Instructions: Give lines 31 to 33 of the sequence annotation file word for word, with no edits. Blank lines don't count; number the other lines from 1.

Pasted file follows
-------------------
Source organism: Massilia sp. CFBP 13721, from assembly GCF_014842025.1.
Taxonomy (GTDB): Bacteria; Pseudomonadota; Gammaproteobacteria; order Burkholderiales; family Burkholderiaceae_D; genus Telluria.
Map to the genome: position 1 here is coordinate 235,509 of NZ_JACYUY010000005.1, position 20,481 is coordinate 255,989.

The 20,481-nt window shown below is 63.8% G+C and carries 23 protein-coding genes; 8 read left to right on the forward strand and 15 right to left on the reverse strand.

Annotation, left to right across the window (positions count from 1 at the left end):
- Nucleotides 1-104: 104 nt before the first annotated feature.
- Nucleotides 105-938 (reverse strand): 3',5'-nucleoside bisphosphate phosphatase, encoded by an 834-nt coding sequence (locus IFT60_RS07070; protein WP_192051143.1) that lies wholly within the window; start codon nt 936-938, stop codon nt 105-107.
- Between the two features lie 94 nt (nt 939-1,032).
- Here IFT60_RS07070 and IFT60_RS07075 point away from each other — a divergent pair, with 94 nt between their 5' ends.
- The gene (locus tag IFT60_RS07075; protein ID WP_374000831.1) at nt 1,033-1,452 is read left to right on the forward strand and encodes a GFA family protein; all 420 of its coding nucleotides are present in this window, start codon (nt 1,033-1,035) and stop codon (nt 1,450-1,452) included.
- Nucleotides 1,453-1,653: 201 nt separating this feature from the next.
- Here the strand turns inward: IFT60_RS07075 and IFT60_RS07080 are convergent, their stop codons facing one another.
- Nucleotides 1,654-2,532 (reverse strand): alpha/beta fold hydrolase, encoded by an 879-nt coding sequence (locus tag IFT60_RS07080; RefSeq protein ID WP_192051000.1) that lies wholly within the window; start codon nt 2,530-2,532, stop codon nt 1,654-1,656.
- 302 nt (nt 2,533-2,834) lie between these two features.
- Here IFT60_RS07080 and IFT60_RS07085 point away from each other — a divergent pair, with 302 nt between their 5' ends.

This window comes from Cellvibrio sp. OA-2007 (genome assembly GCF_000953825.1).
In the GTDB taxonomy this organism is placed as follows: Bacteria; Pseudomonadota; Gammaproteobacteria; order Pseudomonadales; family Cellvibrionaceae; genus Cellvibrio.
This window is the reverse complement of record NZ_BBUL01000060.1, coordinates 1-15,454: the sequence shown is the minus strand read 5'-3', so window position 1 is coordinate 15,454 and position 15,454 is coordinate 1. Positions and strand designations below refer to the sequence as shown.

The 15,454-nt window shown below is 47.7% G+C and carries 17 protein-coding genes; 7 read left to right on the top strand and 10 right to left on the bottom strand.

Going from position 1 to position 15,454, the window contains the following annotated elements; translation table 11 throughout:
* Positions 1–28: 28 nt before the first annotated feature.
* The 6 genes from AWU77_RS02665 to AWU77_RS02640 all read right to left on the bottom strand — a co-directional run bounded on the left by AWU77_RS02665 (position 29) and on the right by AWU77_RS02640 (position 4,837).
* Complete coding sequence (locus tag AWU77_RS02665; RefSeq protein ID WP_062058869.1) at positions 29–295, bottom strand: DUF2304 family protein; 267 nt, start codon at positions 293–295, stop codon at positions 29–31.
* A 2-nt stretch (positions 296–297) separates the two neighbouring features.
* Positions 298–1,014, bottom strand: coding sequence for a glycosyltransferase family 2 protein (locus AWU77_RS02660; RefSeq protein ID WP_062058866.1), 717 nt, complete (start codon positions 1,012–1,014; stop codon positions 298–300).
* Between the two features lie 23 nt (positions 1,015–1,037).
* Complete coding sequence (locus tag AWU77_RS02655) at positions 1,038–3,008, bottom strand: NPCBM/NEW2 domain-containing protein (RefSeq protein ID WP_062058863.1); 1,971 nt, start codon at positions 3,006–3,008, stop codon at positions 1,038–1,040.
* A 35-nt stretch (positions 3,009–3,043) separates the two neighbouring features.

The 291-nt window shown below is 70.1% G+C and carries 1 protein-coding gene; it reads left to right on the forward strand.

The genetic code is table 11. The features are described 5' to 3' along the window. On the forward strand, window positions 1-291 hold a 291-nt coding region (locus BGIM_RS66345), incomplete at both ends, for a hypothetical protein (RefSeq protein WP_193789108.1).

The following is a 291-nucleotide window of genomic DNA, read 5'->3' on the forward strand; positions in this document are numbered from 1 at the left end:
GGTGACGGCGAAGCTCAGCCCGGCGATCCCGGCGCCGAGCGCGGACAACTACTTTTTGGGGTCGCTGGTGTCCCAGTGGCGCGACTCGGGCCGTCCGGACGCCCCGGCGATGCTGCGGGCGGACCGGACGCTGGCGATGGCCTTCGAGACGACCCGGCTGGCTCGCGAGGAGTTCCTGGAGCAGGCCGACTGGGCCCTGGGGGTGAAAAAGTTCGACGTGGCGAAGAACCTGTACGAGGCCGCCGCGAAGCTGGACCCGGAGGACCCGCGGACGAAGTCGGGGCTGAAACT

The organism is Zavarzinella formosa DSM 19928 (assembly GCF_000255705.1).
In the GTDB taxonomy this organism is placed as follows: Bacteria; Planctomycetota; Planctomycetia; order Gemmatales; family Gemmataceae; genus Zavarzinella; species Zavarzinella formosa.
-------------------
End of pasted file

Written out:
The following is a 291-nucleotide window of genomic DNA, read 5'->3' on the forward strand; positions in this document are numbered from 1 at the left end:
GGTGACGGCGAAGCTCAGCCCGGCGATCCCGGCGCCGAGCGCGGACAACTACTTTTTGGGGTCGCTGGTGTCCCAGTGGCGCGACTCGGGCCGTCCGGACGCCCCGGCGATGCTGCGGGCGGACCGGACGCTGGCGATGGCCTTCGAGACGACCCGGCTGGCTCGCGAGGAGTTCCTGGAGCAGGCCGACTGGGCCCTGGGGGTGAAAAAGTTCGACGTGGCGAAGAACCTGTACGAGGCCGCCGCGAAGCTGGACCCGGAGGACCCGCGGACGAAGTCGGGGCTGAAACT

The organism is Zavarzinella formosa DSM 19928 (assembly GCF_000255705.1).